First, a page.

To the team's credit, it's done a very admirable job pacing the offense without one of the game's best hitters in the lineup and has MLB's best team on-base percentage (.339), fourth-best team batting average (.271) and fifth-most runs scored (745).
Washington Nationals: Starting Pitching
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After seeing just how good the Atlanta Braves and Cincinnati Reds pitching staffs are, it's becoming a recurring theme to see great arms associated with the National League.
The Washington Nationals are no different, as they're sitting second in the league in team ERA, WHIP and batting average against.
There will obviously be a huge hole in the rotation this October with Stephen Strasburg on the shelf, but with Jordan Zimmermann and acquisitions Gio Gonzalez and Edwin Jackson holding down the top end of the rotation, the team is still in great hands.
Baltimore Orioles: Equal Opportunity
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There really hasn't been a story in baseball as good as the Baltimore Orioles in 2012.
After spending year after year towards the bottom of the tough AL East, the team is finally contending for a postseason position and with one final push may even be the division champ.
What has gotten the Orioles so far this season is that there hasn't been just one star leading the team to where it is.
Every night they win, the O's have a new hero emerge; whether it's a strong start from their rotation, an offensive burst or a late-inning shutdown, anyone can lift the O's on a given night.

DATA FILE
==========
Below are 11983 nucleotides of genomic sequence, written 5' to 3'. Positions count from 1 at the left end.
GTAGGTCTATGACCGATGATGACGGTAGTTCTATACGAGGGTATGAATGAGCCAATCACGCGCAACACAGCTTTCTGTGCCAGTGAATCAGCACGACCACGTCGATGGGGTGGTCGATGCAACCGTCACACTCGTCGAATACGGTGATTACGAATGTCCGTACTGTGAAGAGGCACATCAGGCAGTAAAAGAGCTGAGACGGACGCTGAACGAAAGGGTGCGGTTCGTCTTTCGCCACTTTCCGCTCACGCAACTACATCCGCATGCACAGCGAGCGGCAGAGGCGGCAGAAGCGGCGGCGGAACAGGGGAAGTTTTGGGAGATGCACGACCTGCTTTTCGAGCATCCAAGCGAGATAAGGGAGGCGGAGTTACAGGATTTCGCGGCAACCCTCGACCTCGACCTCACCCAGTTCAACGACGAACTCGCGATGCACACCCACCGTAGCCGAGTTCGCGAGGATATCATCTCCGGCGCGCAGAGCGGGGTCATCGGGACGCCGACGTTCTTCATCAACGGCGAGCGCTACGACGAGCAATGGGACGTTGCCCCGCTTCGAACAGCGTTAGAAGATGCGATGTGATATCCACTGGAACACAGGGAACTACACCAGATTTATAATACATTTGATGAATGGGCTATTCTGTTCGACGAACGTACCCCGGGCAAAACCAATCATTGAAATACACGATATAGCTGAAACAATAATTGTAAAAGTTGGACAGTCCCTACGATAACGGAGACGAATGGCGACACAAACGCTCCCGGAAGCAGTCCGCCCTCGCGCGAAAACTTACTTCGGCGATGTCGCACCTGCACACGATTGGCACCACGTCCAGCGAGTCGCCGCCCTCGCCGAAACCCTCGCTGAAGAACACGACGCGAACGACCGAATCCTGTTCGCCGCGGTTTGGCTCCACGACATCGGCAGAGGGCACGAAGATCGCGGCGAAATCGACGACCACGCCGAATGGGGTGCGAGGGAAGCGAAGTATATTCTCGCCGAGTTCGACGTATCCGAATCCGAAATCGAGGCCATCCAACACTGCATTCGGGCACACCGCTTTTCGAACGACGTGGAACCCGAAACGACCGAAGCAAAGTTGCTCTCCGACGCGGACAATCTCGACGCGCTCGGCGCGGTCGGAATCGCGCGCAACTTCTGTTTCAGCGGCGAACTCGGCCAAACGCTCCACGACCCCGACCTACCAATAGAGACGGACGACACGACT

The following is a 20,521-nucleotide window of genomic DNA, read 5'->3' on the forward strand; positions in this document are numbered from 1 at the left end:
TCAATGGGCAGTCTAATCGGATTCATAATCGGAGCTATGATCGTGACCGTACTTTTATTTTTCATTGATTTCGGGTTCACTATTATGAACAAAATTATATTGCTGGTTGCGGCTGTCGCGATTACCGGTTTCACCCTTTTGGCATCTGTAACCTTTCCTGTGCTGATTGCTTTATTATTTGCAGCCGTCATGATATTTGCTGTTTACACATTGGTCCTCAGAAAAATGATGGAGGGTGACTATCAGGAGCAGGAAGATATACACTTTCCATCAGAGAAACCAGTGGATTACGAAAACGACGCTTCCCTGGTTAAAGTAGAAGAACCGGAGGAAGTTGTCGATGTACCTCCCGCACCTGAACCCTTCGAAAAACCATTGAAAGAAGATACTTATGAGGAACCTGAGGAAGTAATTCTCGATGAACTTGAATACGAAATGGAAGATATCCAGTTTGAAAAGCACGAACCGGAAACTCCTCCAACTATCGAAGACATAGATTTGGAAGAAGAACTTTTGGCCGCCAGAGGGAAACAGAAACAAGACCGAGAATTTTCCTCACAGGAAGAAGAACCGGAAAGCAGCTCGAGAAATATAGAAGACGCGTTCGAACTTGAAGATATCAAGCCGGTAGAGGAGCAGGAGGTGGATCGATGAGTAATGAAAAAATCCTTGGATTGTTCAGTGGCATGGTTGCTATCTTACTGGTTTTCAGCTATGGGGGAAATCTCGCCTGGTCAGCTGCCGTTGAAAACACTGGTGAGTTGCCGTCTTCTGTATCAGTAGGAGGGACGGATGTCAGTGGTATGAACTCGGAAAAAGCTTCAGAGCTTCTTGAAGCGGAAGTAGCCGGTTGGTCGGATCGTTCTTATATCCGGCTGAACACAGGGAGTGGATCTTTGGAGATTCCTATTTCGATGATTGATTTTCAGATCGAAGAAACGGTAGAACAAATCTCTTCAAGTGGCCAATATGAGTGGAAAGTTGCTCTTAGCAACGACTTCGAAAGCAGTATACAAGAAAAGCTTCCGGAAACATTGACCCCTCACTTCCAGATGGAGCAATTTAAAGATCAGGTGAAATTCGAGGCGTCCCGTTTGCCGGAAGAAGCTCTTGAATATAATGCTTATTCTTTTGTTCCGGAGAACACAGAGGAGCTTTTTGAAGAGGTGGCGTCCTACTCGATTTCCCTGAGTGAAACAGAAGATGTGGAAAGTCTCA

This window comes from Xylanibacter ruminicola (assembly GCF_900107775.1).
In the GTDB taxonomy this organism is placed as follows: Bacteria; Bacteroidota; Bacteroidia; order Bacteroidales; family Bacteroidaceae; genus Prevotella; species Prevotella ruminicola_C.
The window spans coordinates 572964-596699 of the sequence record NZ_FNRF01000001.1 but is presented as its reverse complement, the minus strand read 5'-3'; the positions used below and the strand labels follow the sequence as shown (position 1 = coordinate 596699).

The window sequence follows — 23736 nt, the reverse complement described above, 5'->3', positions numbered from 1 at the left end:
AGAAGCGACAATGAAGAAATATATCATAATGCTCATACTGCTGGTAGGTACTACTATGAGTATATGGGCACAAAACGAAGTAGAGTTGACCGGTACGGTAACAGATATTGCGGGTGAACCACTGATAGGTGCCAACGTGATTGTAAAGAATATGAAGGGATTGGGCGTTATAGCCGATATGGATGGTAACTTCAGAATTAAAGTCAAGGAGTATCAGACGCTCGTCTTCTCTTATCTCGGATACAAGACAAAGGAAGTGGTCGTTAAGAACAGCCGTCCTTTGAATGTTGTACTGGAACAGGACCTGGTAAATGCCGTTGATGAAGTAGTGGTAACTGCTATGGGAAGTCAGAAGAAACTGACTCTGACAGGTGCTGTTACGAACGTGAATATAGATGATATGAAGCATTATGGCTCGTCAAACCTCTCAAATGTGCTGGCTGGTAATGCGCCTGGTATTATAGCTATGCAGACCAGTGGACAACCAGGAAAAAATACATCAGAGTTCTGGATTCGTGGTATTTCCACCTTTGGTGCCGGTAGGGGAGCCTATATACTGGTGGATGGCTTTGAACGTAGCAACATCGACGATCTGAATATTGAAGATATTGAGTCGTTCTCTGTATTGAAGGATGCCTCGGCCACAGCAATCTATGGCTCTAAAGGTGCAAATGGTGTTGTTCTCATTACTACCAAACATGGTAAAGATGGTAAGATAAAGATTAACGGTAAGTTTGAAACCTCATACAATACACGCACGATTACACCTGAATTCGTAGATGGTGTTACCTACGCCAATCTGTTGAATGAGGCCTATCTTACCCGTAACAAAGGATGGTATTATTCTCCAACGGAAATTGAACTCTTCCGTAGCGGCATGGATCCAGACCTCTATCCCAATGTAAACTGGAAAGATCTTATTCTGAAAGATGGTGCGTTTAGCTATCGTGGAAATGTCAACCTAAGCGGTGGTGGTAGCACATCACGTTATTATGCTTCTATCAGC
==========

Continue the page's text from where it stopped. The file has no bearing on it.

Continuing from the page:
Chicago White Sox: Sluggers
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After spending the past few months in control of the AL Central, the Chicago White Sox now find themselves looking up at the Detroit Tigers in the standings in the final week of the season.
Should they make it to the postseason, their offensive depth will be a torment to opposing pitchers, as they have a handful of threats in the lineup that can do some damage.
Whether it's Adam Dunn, Paul Konerko, Alex Rios or Kevin Youkilis, the White Sox have plenty of firepower to match even the best rotations.
Detroit Tigers: Bash Brothers
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In the midst of a push for the AL Central crown, fans of the Detroit Tigers have plenty of theatrics to witness as Miguel Cabrera makes a case for the elusive Triple Crown.
Not many pitchers have had success against Cabrera, and as he may very well not even be in the prime of his career, it's scary to think of what he's capable of.
He's not alone there, however, as offseason acquisition Prince Fielder has given the Tigers another element of intimidation in the lineup.
Oh, and don't forget about what reigning MVP and Cy Young winner Justin Verlander adds to a contender.
Los Angeles Angels: Experience
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Whether we're talking about Zack Greinke, who has proven his mettle on the mound and pitched in the postseason just a year ago, or Albert Pujols, who hoisted the World Series trophy as a member of the Cardinals last season, there's no shortage of players that have experience in intense atmospheres.